ii. Open fields are NOT PROTECTED by the 4th
iii. Curtilage (protected by the 4th)
1. metaphor – “umbrella over the house and what is immediately adjacent to it”
2. “immediately associated w/ home”
3. 4 factors to determine “curtilage”à (Dunn)
a. Proximity of the area claimed to be curtilage to the home,
i. Ct is not going to let the whole back 40 acres be curtilage just b/c it’s enclosed by a fence
b. Whether the area is included w/in an enclosure surrounding the home,
c. The nature of the uses to which the area is put, and
d. The steps taken by the resident to protect the area from observation by people passing by.
4. Ultimate question for curtilage-
a. “The central question is still whether the area in question is so intimately tied to the home itself that it should be placed under the home’s ‘umbrella’ of Fourth Amendment protection”
5. If it’s considered curtilage, and therefore protected by the 4th, determine if there is a “search”
a. à Search analysis- “body wire” in short outline
6. Surveillance of a curtilage
a. California v. Ciraolo- (aerial surveillance not a search)
i. Aerial surveillance is permissible
ii. Based on aerial surveillance police officers obtained a warrant
b. Example- Walking down the street w/ open eyes and open ears w/ unenhanced means does not constitute a search.
c. Example- Borrowing a ladder to look over a neighbor’s fence is not a search.
d. Kyllo v. US- (thermal-imaging device is a search)
i. Device that is not in general public use; surveillance was an unreasonable search w/o a warrant.
ii. Used to explore details of the home that would previously been unknown w/o physical intrusion.
1. “through-the-wall surveillance”
2. enhanced means
iii. “When the home is involved, all details are intimate details”
1. Draw a line at the front door

iv. Open Fields (not protected by the 4th amendment)
1. Oliver v. US-
a. Facts: Police entered a farm w/o a warrant or probable cause. Police came to a locked gate w/ a “No Trespassing” sign. Police walked around the gate and along a dirt footpath for several hundred yards, passing a barn and a parked camper. Police kept walking and found a field of marijuana over a mile from the petitioner’s home.
b. Open fields doctrine remains good law after Katz
c. An “open field” falls outside the scope of the 4th Amendment’s protection for 2 reasons:
i. It is not a “person, house, paper, or effect,” and
1. (In regards to the wording of the 4th)
ii. No one has a reasonable expectation of privacy regarding activities occurring in open fields
1. (

a line at the front door
ii. Temporary Abode-
1. You have the same rights in a temporary abode as you do in your own home.
a. Yet, your privacy expectation isn’t as clear as home
2. Examples- hotel room, vacation home, retirement home, hunting and fishing cabin.
a. Can the motel give consent to search your room?
i. No. Standing issue. Motel owner cannot override your expectation of privacy even if he owns the motel
iii. Minnesota v Olson
1. In the absence of hot pursuit there must be at least probable cause to believe that tone or more of the other factors justifying the entry were present and that in assessing the risk of danger the gravity of the crime and likelihood that the suspect is armed should be considered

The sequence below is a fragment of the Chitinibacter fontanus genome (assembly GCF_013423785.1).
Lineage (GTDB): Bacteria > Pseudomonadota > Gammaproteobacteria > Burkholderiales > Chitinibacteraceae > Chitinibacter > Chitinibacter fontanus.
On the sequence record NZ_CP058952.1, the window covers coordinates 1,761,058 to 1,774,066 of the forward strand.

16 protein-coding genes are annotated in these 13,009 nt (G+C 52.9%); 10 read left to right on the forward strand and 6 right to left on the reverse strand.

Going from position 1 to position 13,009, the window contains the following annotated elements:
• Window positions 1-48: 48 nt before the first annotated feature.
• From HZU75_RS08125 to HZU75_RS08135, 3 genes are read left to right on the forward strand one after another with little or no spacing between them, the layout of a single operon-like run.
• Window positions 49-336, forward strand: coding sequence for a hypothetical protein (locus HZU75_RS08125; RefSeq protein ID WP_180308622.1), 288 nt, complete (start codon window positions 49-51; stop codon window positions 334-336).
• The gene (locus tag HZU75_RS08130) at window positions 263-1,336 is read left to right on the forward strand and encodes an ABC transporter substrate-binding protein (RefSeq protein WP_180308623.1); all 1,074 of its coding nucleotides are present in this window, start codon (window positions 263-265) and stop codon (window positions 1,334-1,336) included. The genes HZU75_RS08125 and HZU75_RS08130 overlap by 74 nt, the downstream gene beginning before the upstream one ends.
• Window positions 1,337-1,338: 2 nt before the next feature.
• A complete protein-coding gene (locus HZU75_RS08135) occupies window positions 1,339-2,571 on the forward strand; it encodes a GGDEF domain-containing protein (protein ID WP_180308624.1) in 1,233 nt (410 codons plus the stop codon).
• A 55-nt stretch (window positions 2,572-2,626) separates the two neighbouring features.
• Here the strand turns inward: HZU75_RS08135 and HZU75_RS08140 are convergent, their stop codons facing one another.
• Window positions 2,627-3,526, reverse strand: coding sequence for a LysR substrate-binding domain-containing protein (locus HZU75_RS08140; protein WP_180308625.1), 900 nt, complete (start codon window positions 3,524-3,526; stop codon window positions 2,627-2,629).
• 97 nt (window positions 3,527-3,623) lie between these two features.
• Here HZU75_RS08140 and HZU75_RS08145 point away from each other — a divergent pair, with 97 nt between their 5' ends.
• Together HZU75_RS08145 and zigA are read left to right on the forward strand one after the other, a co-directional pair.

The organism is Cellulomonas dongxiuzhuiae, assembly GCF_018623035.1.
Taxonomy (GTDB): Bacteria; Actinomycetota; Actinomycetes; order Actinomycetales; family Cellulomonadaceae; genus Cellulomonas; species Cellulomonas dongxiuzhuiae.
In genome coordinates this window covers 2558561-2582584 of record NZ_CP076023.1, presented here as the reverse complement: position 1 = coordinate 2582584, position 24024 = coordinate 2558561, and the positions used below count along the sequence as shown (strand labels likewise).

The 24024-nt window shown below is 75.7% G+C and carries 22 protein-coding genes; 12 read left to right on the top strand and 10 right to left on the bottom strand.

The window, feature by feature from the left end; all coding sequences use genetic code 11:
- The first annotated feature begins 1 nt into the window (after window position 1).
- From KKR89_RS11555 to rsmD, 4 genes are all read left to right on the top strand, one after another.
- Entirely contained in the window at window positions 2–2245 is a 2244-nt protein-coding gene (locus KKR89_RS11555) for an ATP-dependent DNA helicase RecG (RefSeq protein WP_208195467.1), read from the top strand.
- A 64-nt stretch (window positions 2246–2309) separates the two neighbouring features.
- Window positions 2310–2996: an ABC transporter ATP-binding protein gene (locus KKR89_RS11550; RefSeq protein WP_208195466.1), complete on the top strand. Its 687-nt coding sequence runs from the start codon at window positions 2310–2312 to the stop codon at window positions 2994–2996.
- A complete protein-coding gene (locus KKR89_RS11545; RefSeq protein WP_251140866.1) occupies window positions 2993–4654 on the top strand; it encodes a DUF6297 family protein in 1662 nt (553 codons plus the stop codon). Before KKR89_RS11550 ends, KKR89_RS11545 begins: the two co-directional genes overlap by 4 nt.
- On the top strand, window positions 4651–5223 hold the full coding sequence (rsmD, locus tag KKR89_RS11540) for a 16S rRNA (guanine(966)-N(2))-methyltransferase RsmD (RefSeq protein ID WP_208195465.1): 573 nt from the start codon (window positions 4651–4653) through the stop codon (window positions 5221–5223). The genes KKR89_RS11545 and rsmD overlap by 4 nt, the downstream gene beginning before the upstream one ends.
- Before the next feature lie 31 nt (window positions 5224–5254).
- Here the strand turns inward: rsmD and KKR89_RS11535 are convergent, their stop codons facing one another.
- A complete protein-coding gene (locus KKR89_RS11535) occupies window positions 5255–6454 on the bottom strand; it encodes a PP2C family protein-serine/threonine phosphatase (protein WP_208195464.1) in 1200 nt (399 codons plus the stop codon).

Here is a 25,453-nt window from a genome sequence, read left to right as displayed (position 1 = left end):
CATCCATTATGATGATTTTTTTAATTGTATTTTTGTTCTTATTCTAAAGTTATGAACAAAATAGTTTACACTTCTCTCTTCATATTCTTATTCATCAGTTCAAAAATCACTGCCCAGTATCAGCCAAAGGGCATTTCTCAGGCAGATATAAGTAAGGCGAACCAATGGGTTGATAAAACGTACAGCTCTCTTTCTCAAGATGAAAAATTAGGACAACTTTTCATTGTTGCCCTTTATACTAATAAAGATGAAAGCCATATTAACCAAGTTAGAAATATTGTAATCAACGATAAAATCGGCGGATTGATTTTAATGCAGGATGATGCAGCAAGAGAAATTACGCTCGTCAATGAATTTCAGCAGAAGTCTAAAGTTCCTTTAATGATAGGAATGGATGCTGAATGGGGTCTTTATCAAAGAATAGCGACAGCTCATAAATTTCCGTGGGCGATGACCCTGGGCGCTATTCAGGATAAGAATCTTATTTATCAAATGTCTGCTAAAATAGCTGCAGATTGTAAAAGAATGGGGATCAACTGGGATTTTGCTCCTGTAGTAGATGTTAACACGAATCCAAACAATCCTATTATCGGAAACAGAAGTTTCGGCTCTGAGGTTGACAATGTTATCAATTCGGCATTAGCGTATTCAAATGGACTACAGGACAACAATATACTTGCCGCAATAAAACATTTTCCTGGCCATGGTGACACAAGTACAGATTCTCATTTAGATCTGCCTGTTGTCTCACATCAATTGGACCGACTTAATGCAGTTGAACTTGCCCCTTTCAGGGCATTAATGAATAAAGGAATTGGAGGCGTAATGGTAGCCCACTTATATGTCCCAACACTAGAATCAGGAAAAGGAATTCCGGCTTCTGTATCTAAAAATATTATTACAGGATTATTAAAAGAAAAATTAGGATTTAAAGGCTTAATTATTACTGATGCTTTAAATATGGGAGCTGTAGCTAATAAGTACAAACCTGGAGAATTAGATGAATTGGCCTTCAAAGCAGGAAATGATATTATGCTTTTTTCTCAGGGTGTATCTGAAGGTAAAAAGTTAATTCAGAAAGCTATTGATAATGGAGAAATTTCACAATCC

iv. Use of Force when executing an arrest warrant
1. Scott v Harris- if you are arresting someone and he resists you CAN use force
a. But where you RAM his car then it was too much force
b. Determined on a case by case basis
2. TN v Garner
a. Police may NOT use deadly force to prevent a fugitive from fleeting UNLESS there is PC to believe that the suspect poses a threat of serious physical harm either to the office or to others if suspect is not immediately taken into custody
c. Search Warrants
i. Warrants must meet constitutional specifications.
ii. 4 elements for getting a valid search warrant:
1. Probable cause
a. Test- totality of the circumstances (above)
2. Supported by oath or affirmation
a. Affiant has to say, “Judge I swear that this is true, I am an officer of the law, and I am willing to sign my name that this is the truth.”
3. Neutral and detached magistrate
a. Reliable safeguard against improper searches
b. The magistrate in Lo-Ji Sales, Inc. v. NY was not detached or neutral
4. Warrant particularity requirement
a. Factors to consider
i. General description will be tolerated if the nature of the object to be seized could not realistically be described more specifically
ii. Greater generality is permitted in the case of contraband
iii. Greater specificity is demanded if other objects of the same general classifications are likely to be found at the search site
iv. Scrupulous exactitude is demanded when the search encroaches on 1st amendment rights (Lo-ji)
b. If it’s too general it won’t meet this requirement
i. More specific the better; say exactly what you want
c. Nothing should be left to the discretion of the officer executing the warrant.
d. Constitution requires the particularity in the warrant application
iii. Lo-Ji Sales, Inc. v. New York-
1. The magistrate was neither neutral nor detached
2. The 4th does not permit open ended warrants
a. The warrant left it entirely to the discretion of the officials conducting the search to decide which items to seize
d. Execution of a Search Warrant
i. Knock-and-announce rule
1. The knock-and-announce rule is flexible and does not have to be observed in exigent circumstances:
a. Threat of physical violence
b. Evidence would likely be destroyed
2. Knock and announce violations have NEVER prevented government from using evidence obtained in violation of the knock and announce rule
3. Knock and announce NOT necessary if:
a. Threat of physical violence
b. Trying to recapture a fugitive
c. Where you think evidence will be destroyed
4. Banks case- without no knock then waiting 15 seconds before kicking door in is reasonable
5. Wilson v. Arkansas- (knock-and-announce)